Thursday, June 28, 2018

What Are Your Thoughts On This New Column?

By Janice Hardy, @Janice_Hardy

The Indie Author Series launched in January 2014, and since then, we’ve had more than 200 in-depth articles about navigating the self publishing world. It’s been a fantastic info-packed run, but it’s getting more and more difficult for my contributing authors to come up with topics and share new information every week. There’s only so much to talk about. I think it’s time to start thinking about how to revamp this column for 2019 (or even sooner if my authors and guests are excited about the change).

One of the things I’ve always liked about the Indie Author Series, is that it focused on the business side of writing. It was a place for indie authors to turn to for tips and advice on how to handle their careers and author businesses. I’d like to continue with that concept, but expand it to more than just indie authors—especially since a lot of what’s been shared applies to both indie and traditionally published authors. For example, no matter how you publish these days, you’re still responsible for a significant part (if not all) of your marketing and promotion. Both publishing options build a reader audience and gather subscribers for a newsletter. The business side overlaps a lot.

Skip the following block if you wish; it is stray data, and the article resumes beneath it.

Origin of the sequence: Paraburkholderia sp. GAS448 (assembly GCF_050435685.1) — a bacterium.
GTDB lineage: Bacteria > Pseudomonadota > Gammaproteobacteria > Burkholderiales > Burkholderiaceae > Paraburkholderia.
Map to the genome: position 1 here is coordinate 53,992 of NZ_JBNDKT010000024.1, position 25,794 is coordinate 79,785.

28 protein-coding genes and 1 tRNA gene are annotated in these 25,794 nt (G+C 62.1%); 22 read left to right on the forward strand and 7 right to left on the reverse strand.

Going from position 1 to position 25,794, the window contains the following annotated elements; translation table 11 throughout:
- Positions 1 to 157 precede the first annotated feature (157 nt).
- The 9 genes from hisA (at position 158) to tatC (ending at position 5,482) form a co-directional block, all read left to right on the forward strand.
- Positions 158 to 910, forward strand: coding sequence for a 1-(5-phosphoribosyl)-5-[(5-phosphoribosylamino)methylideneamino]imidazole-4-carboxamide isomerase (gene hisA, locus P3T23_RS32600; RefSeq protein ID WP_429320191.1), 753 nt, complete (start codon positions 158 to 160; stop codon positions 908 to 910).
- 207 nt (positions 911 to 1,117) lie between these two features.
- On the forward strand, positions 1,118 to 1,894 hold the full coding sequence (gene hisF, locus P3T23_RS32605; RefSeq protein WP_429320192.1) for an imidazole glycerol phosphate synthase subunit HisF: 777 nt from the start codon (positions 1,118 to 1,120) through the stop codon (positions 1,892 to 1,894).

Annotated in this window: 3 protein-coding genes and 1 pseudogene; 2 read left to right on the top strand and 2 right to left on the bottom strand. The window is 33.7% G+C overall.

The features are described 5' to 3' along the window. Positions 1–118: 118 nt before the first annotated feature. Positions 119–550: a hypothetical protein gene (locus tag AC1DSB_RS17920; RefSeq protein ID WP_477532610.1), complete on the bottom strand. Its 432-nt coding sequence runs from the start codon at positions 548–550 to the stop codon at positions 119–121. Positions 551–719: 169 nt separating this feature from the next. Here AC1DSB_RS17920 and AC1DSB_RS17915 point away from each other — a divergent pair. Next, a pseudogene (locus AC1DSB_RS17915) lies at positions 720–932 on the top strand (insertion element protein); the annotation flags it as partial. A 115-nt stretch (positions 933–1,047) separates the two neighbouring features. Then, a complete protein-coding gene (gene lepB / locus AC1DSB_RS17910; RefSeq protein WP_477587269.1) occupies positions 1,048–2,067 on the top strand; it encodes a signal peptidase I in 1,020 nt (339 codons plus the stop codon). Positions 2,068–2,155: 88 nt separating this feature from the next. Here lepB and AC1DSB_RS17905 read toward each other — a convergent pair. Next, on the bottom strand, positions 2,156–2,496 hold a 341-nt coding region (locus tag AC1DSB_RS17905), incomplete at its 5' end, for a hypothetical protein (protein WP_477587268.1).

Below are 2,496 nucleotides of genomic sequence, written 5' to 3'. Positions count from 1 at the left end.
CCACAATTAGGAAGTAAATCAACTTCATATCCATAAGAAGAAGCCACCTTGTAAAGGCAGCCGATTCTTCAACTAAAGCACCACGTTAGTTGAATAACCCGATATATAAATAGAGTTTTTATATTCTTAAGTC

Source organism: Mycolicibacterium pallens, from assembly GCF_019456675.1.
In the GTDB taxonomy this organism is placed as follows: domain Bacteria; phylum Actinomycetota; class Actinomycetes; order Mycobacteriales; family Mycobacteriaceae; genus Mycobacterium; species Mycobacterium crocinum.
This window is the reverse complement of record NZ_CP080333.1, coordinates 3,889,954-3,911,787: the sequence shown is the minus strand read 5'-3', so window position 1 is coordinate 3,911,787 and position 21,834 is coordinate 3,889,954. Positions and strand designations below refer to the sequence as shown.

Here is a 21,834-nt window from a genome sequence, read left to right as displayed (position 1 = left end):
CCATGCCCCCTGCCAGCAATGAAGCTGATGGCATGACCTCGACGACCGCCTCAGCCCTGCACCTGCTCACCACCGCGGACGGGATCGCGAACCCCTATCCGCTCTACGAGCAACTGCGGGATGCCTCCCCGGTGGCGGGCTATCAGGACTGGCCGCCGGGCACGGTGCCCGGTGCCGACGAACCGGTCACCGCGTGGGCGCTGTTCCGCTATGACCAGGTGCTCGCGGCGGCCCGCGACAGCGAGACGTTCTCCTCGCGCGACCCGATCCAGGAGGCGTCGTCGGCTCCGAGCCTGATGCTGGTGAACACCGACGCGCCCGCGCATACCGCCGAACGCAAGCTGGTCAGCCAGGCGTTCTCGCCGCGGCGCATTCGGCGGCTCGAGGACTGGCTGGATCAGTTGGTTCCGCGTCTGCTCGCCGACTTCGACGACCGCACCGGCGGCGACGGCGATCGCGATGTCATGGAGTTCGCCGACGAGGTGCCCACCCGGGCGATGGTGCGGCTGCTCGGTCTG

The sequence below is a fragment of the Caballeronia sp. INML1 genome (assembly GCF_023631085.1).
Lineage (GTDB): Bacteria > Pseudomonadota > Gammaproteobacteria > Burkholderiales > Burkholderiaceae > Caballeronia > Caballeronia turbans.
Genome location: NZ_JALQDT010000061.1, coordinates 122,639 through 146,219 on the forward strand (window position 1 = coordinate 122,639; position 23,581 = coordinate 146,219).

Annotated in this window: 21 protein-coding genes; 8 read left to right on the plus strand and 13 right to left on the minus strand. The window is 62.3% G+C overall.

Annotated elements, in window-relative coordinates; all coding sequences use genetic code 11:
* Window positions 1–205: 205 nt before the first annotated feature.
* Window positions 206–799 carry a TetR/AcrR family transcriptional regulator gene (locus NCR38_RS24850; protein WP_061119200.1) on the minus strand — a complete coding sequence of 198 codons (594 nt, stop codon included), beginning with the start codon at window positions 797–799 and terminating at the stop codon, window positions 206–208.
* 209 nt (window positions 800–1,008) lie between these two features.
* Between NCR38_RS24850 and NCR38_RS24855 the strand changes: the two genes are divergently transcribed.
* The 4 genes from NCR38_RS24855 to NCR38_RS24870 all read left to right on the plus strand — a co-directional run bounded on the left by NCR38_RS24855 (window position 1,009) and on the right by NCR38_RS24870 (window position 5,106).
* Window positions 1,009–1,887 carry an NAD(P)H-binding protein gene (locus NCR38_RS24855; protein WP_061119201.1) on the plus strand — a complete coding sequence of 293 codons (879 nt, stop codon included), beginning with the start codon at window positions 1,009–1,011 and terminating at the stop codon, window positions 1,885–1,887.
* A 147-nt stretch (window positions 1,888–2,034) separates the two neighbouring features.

I’d also like to start including the challenges of being a writer and an author, with tips such as how to manage your time, where to find critique groups and author co-ops, how to manage your career, how to deal with deadline pressures, etc., as well as dealing with the struggles a new writer goes through while writing that first novel or even sending out that first query letter.

I’m thinking something along the lines of “The Writers’ Life Series,” focusing on everything writing related but craft topics, since the rest of the site is dedicated to that (I’m open to better titles if you have any).

So for now, I’d love to hear some thoughts and ideas from you guys on:
  • Do you like this idea?
  • What types of things would you love to know more about?
  • What are the non-craft things you have struggled with as a writer and author?
  • What challenges do you face that you could use some help with?
  • What author business problems do you face?
  • What have you had trouble finding more information about?
  • What type of column would you like to see?
I’m also curious how interested you are in personal journey stories and inspirational pieces. Do you enjoy the occasional pep talk? Does it motivate or resonate with you to hear about another writer’s struggle to get published?

I’ll use your comments and feedback to shape this new column and provide topic ideas and suggestions for guest authors and contributors. If you’re not comfortable sharing thoughts in the comments, feel free to email me at janice @ janicehardy . com (delete the spaces).

And if you think you’d like to contribute when it switches over, let me know.

Janice Hardy is the award-winning author of the teen fantasy trilogy The Healing Wars, including The ShifterBlue Fire, and Darkfall from Balzer+Bray/Harper Collins. The Shifter, was chosen for the 2014 list of "Ten Books All Young Georgians Should Read" from the Georgia Center for the Book. It was also shortlisted for the Waterstones Children's Book Prize (2011), and The Truman Award (2011). She also writes the Grace Harper urban fantasy series for adults under the name, J.T. Hardy.